Outdoors: Mid-Winter Perch Patterns

Some of the best perch lakes in the entire country are right here in Minnesota and includes Mille Lacs, Leech, and Winnie to be sure. They have the right makeup to produce numbers of big perch and do it  year after year.

Ron Anlauf made a few moves before he found a bunch of perch like this. Submitted Photo

Ron Anlauf made a few moves before he found a bunch of perch like this. Submitted Photo

Right now of the three mentioned Leech might be considered the hottest with buckets of 10-to 13-inch perch being caught.

Finding midwinter perch isn’t all that difficult and is a matter of drilling some holes and covering ground. Good starting spots include deep gravel humps and mud flats on Mille Lacs and shoreline sand breaks and offshore humps and bars on Leech and Winnie.

Starting spots are just that and may not be where you end the day.

The thing is if you’re on them they bite. If not; they don’t. They don’t bite and they don’t even show up on a depth finder so keep moving until you start hooking a few.

And small fish aren’t the answer either as they can be anywhere and everywhere. Perch school by size and if you’re catching nothing but small fries it’s time to pick up and move. On my Humminbird Ice 597ci the small ones show up as thin green marks. The better perch show up as thicker red marks and are what you’re looking for.

If you’re working a hump or reef; try fishing the top, sides, or 10 or 20 yards or more off the side in deeper water. Same thing goes for the shoreline breaks. You never know where they are for sure so be prepared to cover it all.

The good thing is it really doesn’t take very long to figure out if you’re barking up the wrong tree. If you’re in the right area you should see and catch fish within 15 minutes or so.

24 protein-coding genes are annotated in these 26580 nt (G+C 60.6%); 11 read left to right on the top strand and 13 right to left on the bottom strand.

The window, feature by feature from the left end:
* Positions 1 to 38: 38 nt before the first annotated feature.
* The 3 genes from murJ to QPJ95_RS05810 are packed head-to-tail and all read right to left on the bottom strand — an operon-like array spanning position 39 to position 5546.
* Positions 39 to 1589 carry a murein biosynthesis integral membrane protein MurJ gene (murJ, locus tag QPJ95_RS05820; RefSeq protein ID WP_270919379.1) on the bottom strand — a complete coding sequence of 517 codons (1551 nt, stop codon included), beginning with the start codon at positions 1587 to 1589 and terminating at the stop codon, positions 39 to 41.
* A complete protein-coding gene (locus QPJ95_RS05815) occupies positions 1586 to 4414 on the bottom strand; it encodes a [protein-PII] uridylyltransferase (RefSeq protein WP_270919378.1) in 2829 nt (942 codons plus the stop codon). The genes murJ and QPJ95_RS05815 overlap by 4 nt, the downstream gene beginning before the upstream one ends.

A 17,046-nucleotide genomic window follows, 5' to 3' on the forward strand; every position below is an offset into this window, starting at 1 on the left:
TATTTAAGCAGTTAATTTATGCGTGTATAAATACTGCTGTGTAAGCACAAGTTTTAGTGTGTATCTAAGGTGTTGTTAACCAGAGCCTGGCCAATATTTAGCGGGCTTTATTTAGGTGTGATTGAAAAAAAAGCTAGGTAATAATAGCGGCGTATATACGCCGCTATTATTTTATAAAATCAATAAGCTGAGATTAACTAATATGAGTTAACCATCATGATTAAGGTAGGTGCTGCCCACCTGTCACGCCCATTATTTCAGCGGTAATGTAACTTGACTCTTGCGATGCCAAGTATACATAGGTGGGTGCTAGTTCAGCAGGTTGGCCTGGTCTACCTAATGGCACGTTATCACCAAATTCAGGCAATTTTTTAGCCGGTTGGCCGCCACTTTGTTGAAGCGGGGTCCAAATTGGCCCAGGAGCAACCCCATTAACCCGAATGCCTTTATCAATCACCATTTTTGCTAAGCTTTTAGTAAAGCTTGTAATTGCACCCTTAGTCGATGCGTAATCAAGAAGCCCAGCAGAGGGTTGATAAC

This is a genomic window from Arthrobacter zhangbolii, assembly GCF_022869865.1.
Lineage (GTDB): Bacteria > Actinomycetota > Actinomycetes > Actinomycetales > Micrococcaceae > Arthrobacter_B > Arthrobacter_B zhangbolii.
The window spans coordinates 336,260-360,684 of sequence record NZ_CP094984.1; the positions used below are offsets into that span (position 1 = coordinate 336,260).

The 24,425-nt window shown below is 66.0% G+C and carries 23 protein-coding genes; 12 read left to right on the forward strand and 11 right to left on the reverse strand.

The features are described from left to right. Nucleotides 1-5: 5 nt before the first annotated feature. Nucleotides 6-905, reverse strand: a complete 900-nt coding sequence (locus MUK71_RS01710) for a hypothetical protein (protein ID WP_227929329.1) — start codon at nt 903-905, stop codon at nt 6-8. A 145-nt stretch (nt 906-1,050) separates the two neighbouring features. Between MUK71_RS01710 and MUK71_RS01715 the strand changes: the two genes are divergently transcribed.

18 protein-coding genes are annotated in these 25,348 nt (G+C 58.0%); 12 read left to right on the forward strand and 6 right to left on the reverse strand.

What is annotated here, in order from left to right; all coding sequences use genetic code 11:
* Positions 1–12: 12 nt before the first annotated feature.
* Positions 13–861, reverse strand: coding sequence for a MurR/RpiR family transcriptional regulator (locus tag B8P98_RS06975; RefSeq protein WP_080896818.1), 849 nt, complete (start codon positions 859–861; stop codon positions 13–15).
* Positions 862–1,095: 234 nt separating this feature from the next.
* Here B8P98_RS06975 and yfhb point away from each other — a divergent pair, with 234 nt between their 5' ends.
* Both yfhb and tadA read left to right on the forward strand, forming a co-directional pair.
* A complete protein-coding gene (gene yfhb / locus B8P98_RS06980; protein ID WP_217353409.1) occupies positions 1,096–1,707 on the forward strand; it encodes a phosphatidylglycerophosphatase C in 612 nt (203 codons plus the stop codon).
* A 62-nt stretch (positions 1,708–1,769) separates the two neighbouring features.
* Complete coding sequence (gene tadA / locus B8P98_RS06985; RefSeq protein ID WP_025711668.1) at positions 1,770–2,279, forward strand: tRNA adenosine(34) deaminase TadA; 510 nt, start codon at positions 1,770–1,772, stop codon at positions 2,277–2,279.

If not; time to move on and drill some more holes.

A power auger makes a huge difference when you’re trying to make some moves and I wouldn’t leave home without it. I’ve had the chance to run the new Ion electric auger this year and have been drilling all of my holes with it because it’s light, easy to use, and cuts just as fast as gas augers.

One of the hottest tickets for hooking up with eye popping jumbos includes spooning, and lots of it.

Smaller spoons like an eighth ounce Buck-Shot Dropper Spoon can be downright deadly and why I’m always using at least one rod rigged with a spoon. The Dropper Spoon is a unique bait that has a built in rattle and a short dropper with a single colored hook that you can tip with a smaller minnow or maybe a waxie. It’s a finesse presentation that gets down the hole fast and can trigger fish that are a little bit finicky. See you on the ice.

Ron Anlauf is a contributing writer to the Outdoors page.

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